A Kentucky elementary school teacher went to great lengths to make sure that a student with a physical disability wouldn’t miss out on one of the most important school activities of the year.
10-year-old Ryan King had Spina bifida, a condition that has made her paralyzed from the waist down ever since she was a baby. As a person who uses a wheelchair, being able to participate in school trips could be quite a challenge for the Tully Elementary School student.
When Shelly King learned that the fourth-grader had an upcoming field trip on September 20 to the Falls of the Ohio State Park, she worried that her daughter might not be able to go.
“We’ve had field trips before where we weren’t able to go and the school gives us alternate education days,” she told CNN.
“But when she goes back to school, her peers and classmates are all talking about the field trip, so she doesn’t have the same experience,” she added. “And when she’s not there, the kids really miss her, too.”
While most of the school’s field trips were easy for Ryan to participate in, this one would require a bit of hiking as the class would be going to to the park to observe the exposed fossil beds along the Ohio River. Ryan would surely learn a lot from this trip and Shelly didn’t want her to miss it, so she looked for ways to make it possible for her to go.
“I found this backpack that a friend had sent me and grabbed it, and said I’m just going to carry her so she can experience this,” she said.
She explained her plan to Ryan’s teacher when a fellow elementary school teacher named Jim Freeman volunteered to carry her daughter around on his back all day so that she could enjoy the trip with the rest of her classmates.
“I’m happy to tote her around on the Falls all day!” Jim said.
Shelly was surprised by Jim’s “out of the blue” offer, in a good way, because he wasn’t one of Ryan’s teachers and the two hadn’t interacted much in school.
“He knows who Ryan is, but they didn’t have any prior personal relationship,” she said. “I don’t think he had any idea what a big impact he was going to make on so many different people.”
In fact, Shelly didn’t even know Jim’s first name prior to his offer. This makes the gesture even more wonderful.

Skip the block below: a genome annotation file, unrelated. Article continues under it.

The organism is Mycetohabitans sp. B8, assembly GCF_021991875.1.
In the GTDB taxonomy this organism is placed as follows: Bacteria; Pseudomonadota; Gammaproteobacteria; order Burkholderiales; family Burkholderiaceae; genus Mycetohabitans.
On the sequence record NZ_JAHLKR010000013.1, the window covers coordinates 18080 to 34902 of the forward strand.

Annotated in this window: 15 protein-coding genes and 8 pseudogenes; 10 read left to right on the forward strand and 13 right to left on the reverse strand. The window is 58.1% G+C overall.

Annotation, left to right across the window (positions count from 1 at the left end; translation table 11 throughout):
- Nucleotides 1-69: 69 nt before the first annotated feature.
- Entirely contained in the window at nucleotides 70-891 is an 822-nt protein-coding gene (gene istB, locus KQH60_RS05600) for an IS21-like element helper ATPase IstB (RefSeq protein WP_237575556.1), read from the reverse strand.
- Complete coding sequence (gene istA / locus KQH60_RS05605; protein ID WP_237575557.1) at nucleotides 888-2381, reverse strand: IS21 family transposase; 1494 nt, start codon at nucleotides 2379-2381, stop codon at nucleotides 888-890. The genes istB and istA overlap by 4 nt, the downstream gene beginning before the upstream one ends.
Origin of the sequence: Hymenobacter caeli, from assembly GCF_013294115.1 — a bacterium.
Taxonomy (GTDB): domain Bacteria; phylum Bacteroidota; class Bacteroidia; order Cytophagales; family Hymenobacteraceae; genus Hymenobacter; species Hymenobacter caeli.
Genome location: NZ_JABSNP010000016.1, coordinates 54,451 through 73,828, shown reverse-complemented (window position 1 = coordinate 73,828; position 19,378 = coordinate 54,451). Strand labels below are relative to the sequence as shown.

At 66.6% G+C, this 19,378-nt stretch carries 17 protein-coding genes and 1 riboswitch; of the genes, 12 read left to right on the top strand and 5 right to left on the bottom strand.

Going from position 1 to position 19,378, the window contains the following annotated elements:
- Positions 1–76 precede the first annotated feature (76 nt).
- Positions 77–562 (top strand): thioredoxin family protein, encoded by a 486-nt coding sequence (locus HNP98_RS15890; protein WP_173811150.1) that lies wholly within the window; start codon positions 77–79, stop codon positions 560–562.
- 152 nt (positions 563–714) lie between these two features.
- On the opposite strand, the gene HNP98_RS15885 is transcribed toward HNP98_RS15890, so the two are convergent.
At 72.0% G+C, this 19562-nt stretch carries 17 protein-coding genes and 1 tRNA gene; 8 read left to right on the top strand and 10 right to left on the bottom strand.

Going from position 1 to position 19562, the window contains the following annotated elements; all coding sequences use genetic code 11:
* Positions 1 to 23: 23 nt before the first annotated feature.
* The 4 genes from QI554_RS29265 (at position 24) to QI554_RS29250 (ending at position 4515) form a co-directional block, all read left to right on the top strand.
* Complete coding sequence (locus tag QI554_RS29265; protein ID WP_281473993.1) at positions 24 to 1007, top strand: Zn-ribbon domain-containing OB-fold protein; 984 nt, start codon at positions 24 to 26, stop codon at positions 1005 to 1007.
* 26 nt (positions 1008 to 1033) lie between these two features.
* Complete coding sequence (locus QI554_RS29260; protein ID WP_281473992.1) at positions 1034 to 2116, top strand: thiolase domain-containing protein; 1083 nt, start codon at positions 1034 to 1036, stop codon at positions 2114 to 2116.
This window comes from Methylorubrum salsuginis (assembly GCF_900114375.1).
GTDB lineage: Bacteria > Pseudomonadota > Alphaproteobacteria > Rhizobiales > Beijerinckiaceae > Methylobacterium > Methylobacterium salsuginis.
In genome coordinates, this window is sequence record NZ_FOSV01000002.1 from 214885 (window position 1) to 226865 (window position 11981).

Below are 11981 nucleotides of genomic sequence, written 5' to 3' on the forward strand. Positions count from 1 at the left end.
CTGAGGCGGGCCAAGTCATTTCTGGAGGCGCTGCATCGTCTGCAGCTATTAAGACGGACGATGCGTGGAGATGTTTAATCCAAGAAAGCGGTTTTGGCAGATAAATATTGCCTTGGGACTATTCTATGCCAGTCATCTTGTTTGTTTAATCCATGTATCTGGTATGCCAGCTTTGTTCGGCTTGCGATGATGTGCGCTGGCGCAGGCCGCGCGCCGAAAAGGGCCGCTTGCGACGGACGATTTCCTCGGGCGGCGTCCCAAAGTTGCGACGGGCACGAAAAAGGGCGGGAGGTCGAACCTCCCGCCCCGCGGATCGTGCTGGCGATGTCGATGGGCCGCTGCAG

On the day of the trip, Jim carried Ryan – who roughly weighed 55 pounds – while exploring the river banks, state park, and observing the 390-million-year-old fossil beds along with her classmates and other teachers.
Shelly said that Jim’s act of kindness meant a lot to her and her family, especially because it allowed Ryan to enjoy the school activity with the whole class.
Shelly shared pictures of Jim carrying Ryan on his back on Facebook, in hopes that it will bring people’s attention to the state’s teachers who work so hard to give their students the best school experience.
She also hopes to inspire other people with disabilities that they didn’t have to miss out on doing things they love because of the fact that they use a wheelchair.
“To anybody else who is in a wheelchair, nothing should stop you … and you shouldn’t be afraid to ask for help,” she said. “There are good people out there who want to help you.”
As for Jim, the kind-hearted elementary school teacher he said that the gesture was his way of helping a student in need but emphasized that it happens frequently in Kentucky’s Jefferson County Public School District.
“This is just one physical act that you can see, but we do this countless times throughout the school day and throughout the year,” Jim told WLKY News. “All the teachers here at Tully and JCPS, they work harder than most people realize.”
Ryan is so blessed to be in a school where students are understanding and teachers are true role models. Kudos to Jim and all the other hardworking educators at the Jefferson County Public School District!